This past summer, the village boards of Maywood and River Forest each unanimously approved the Twin Villages Covenant, which commits the neighboring suburbs “to the principles of humanity, equity and inclusion,” according to a draft of the document. “The covenant will guide the overarching spirit of our distinct towns to think as one and to interact in more collaborative ways.”
On Oct. 17, community members and elected officials from both suburbs gathered at Maywood Fine Arts, a nonprofit arts organization in Maywood, to talk about what that Covenant looks like in practice.
Roughly 30 people were broken into groups of around five or six each to brainstorm ideas for collaboration and how the Covenant can become reality. The list of programmatic possibilities seemed endless — from a Broadway-style musical produced by members of both communities to joint Juneteenth celebrations to parades in honor of war casualties that would process through both villages.
“I like the concept of examining our presuppositions always,” said River Forest resident Johann Buis. “Tied to that is humility — mutual humility. As somebody once said, ‘Think more highly of someone else than yourself.'”
Buis and others said that for the Covenant to work in practice, the relationship between the suburbs that it helps build must be based on honest and open communication, transparency and democratic (“coming together as friends and neighbors, not based on a hierarchy”).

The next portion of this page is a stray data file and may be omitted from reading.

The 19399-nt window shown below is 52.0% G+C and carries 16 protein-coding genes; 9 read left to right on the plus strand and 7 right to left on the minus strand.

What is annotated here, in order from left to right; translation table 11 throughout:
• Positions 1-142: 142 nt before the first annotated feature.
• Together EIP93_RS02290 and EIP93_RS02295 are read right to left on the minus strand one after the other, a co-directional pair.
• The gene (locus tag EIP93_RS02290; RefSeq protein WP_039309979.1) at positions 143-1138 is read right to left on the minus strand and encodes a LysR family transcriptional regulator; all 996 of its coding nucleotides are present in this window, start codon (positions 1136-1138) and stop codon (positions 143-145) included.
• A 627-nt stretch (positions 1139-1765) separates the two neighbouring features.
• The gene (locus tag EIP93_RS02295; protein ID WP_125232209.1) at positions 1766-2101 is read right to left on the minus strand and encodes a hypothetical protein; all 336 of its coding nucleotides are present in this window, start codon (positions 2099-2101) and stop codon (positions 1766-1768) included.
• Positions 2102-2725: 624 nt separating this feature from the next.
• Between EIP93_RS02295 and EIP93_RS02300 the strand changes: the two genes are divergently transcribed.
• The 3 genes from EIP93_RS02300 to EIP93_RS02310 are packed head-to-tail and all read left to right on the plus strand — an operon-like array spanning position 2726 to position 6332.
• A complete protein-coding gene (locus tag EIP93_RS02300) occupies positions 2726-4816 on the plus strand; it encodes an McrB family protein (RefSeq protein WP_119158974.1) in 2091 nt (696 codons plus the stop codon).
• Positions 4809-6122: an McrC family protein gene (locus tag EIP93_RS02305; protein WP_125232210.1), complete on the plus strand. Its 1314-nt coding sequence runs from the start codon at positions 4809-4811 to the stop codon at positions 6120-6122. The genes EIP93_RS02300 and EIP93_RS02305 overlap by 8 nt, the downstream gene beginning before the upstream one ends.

Erika Bachner, the River Forest trustee, worked on the Covenant with Maywood Trustee Miguel Jones, who conceived of the initiative over the summer in the wake of civil unrest following George Floyd’s murder in Minneapolis.
The local officials said Saturday that getting buy-in from residents in the community will be critical to its success.
“Although I spearheaded this, this is not something I want ownership over,” Jones said. “What will make this sustainable is us getting buy-in.”
Maywood Mayor Edwenna Perkins and River Forest Mayor Cathy Adduci were both in attendance and expressed enthusiasm for the Covenant.
“This is a historic moment for River Forest,” Adduci said. “We’re really excited.”
Shakan Kirksie, an Oak Park and River Forest special education teacher who grew up in Maywood with Trustee Jones, her younger brother, said that the Covenant will allow both villages to build some mutuality after years of alienation.
“We went to church in Forest Park, but even just driving through you always felt uneasy coming through [River Forest] and you shouldn’t feel like that,” said Kirksie, who now lives in La Grange. “There’s so much that can go on between the two communities.”
Maywood resident Dan Perkins, a member of the village’s Chamber of Commerce who has been working with Bachner and Jones to flesh out the Covenant, drew a tentative outline of how the Covenant might be institutionalized.
He said each village would create a task force responsible for developing a preliminary list of ideas and concepts. Those task forces would then merge into a joint task force that would hone in on more concrete and final ideas for collaboration The task forces would present to the village boards of Maywood and River Forest from time to time, he said.
“The trustees of River Forest and Maywood would hear the concepts, review the concepts and ultimately, with the necessary revisions, support those initiatives going forward,” Perkins said.